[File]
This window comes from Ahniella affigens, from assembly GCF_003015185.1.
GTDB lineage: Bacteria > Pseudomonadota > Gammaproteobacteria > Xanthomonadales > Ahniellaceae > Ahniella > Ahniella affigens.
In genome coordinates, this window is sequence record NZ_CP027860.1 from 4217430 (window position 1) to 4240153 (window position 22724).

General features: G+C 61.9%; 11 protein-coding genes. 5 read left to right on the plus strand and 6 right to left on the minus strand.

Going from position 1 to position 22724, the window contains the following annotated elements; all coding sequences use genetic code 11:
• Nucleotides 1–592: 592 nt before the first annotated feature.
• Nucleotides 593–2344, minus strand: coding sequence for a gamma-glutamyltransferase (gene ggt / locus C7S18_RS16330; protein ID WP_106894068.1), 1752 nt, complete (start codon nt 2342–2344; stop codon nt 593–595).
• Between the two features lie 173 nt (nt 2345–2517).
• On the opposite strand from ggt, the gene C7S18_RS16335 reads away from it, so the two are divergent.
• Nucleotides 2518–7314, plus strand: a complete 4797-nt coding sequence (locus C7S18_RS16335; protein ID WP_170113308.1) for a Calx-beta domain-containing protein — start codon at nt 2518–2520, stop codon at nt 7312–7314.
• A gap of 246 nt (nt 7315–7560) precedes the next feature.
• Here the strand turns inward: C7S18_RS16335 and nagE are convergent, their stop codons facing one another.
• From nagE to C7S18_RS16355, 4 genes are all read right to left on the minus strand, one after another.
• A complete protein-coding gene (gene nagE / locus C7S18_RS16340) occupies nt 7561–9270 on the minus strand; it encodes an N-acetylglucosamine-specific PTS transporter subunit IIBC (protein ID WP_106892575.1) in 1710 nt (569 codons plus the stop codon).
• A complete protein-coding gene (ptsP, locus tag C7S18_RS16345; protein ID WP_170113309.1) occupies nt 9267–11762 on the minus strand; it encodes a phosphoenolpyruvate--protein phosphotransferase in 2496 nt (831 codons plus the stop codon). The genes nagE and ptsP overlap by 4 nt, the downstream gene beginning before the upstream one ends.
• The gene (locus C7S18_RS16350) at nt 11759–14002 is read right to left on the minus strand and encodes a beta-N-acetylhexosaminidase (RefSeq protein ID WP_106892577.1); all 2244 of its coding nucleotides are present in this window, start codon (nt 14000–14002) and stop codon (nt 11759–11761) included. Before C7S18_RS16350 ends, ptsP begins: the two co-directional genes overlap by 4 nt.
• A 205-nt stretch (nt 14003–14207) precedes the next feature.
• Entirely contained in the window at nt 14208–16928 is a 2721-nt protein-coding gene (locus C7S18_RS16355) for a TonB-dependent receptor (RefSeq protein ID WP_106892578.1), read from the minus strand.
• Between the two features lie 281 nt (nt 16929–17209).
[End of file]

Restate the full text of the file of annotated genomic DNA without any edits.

This window comes from Ahniella affigens, from assembly GCF_003015185.1.
GTDB lineage: Bacteria > Pseudomonadota > Gammaproteobacteria > Xanthomonadales > Ahniellaceae > Ahniella > Ahniella affigens.
In genome coordinates, this window is sequence record NZ_CP027860.1 from 4217430 (window position 1) to 4240153 (window position 22724).

General features: G+C 61.9%; 11 protein-coding genes. 5 read left to right on the plus strand and 6 right to left on the minus strand.

Going from position 1 to position 22724, the window contains the following annotated elements; all coding sequences use genetic code 11:
• Nucleotides 1–592: 592 nt before the first annotated feature.
• Nucleotides 593–2344, minus strand: coding sequence for a gamma-glutamyltransferase (gene ggt / locus C7S18_RS16330; protein ID WP_106894068.1), 1752 nt, complete (start codon nt 2342–2344; stop codon nt 593–595).
• Between the two features lie 173 nt (nt 2345–2517).
• On the opposite strand from ggt, the gene C7S18_RS16335 reads away from it, so the two are divergent.
• Nucleotides 2518–7314, plus strand: a complete 4797-nt coding sequence (locus C7S18_RS16335; protein ID WP_170113308.1) for a Calx-beta domain-containing protein — start codon at nt 2518–2520, stop codon at nt 7312–7314.
• A gap of 246 nt (nt 7315–7560) precedes the next feature.
• Here the strand turns inward: C7S18_RS16335 and nagE are convergent, their stop codons facing one another.
• From nagE to C7S18_RS16355, 4 genes are all read right to left on the minus strand, one after another.
• A complete protein-coding gene (gene nagE / locus C7S18_RS16340) occupies nt 7561–9270 on the minus strand; it encodes an N-acetylglucosamine-specific PTS transporter subunit IIBC (protein ID WP_106892575.1) in 1710 nt (569 codons plus the stop codon).
• A complete protein-coding gene (ptsP, locus tag C7S18_RS16345; protein ID WP_170113309.1) occupies nt 9267–11762 on the minus strand; it encodes a phosphoenolpyruvate--protein phosphotransferase in 2496 nt (831 codons plus the stop codon). The genes nagE and ptsP overlap by 4 nt, the downstream gene beginning before the upstream one ends.
• The gene (locus C7S18_RS16350) at nt 11759–14002 is read right to left on the minus strand and encodes a beta-N-acetylhexosaminidase (RefSeq protein ID WP_106892577.1); all 2244 of its coding nucleotides are present in this window, start codon (nt 14000–14002) and stop codon (nt 11759–11761) included. Before C7S18_RS16350 ends, ptsP begins: the two co-directional genes overlap by 4 nt.
• A 205-nt stretch (nt 14003–14207) precedes the next feature.
• Entirely contained in the window at nt 14208–16928 is a 2721-nt protein-coding gene (locus C7S18_RS16355) for a TonB-dependent receptor (RefSeq protein ID WP_106892578.1), read from the minus strand.
• Between the two features lie 281 nt (nt 16929–17209).